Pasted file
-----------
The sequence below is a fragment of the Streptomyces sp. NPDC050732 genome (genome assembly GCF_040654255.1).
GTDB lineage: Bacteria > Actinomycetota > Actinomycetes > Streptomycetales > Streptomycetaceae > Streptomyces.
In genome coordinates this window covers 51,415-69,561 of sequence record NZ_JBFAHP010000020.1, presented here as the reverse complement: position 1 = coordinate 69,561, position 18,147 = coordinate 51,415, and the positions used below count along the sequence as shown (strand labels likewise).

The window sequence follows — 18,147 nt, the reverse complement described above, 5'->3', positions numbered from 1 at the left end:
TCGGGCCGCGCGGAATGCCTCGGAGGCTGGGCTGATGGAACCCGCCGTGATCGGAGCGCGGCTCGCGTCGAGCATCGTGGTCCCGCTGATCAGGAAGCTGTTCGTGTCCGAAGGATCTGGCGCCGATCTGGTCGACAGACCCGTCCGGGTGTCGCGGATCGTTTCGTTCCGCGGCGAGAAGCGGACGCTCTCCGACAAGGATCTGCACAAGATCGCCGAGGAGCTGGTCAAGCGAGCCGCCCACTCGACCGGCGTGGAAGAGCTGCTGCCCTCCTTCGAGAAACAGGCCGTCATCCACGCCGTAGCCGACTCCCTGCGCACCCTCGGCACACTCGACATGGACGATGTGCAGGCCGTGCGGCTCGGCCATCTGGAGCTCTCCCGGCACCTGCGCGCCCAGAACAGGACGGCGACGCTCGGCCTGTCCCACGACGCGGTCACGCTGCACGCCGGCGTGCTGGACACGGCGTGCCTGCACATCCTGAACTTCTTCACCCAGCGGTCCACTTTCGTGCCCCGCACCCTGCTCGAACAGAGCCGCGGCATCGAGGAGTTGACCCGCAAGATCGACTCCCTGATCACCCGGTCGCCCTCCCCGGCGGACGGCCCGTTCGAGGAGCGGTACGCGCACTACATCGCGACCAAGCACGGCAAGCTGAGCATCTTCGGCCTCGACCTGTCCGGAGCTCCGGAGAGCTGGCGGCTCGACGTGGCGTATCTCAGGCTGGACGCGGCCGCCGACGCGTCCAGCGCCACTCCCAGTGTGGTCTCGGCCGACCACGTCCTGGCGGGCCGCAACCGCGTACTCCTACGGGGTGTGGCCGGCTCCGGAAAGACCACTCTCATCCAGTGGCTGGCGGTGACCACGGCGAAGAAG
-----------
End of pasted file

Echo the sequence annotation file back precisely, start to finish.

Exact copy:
The sequence below is a fragment of the Streptomyces sp. NPDC050732 genome (genome assembly GCF_040654255.1).
GTDB lineage: Bacteria > Actinomycetota > Actinomycetes > Streptomycetales > Streptomycetaceae > Streptomyces.
In genome coordinates this window covers 51,415-69,561 of sequence record NZ_JBFAHP010000020.1, presented here as the reverse complement: position 1 = coordinate 69,561, position 18,147 = coordinate 51,415, and the positions used below count along the sequence as shown (strand labels likewise).

The window sequence follows — 18,147 nt, the reverse complement described above, 5'->3', positions numbered from 1 at the left end:
TCGGGCCGCGCGGAATGCCTCGGAGGCTGGGCTGATGGAACCCGCCGTGATCGGAGCGCGGCTCGCGTCGAGCATCGTGGTCCCGCTGATCAGGAAGCTGTTCGTGTCCGAAGGATCTGGCGCCGATCTGGTCGACAGACCCGTCCGGGTGTCGCGGATCGTTTCGTTCCGCGGCGAGAAGCGGACGCTCTCCGACAAGGATCTGCACAAGATCGCCGAGGAGCTGGTCAAGCGAGCCGCCCACTCGACCGGCGTGGAAGAGCTGCTGCCCTCCTTCGAGAAACAGGCCGTCATCCACGCCGTAGCCGACTCCCTGCGCACCCTCGGCACACTCGACATGGACGATGTGCAGGCCGTGCGGCTCGGCCATCTGGAGCTCTCCCGGCACCTGCGCGCCCAGAACAGGACGGCGACGCTCGGCCTGTCCCACGACGCGGTCACGCTGCACGCCGGCGTGCTGGACACGGCGTGCCTGCACATCCTGAACTTCTTCACCCAGCGGTCCACTTTCGTGCCCCGCACCCTGCTCGAACAGAGCCGCGGCATCGAGGAGTTGACCCGCAAGATCGACTCCCTGATCACCCGGTCGCCCTCCCCGGCGGACGGCCCGTTCGAGGAGCGGTACGCGCACTACATCGCGACCAAGCACGGCAAGCTGAGCATCTTCGGCCTCGACCTGTCCGGAGCTCCGGAGAGCTGGCGGCTCGACGTGGCGTATCTCAGGCTGGACGCGGCCGCCGACGCGTCCAGCGCCACTCCCAGTGTGGTCTCGGCCGACCACGTCCTGGCGGGCCGCAACCGCGTACTCCTACGGGGTGTGGCCGGCTCCGGAAAGACCACTCTCATCCAGTGGCTGGCGGTGACCACGGCGAAGAAG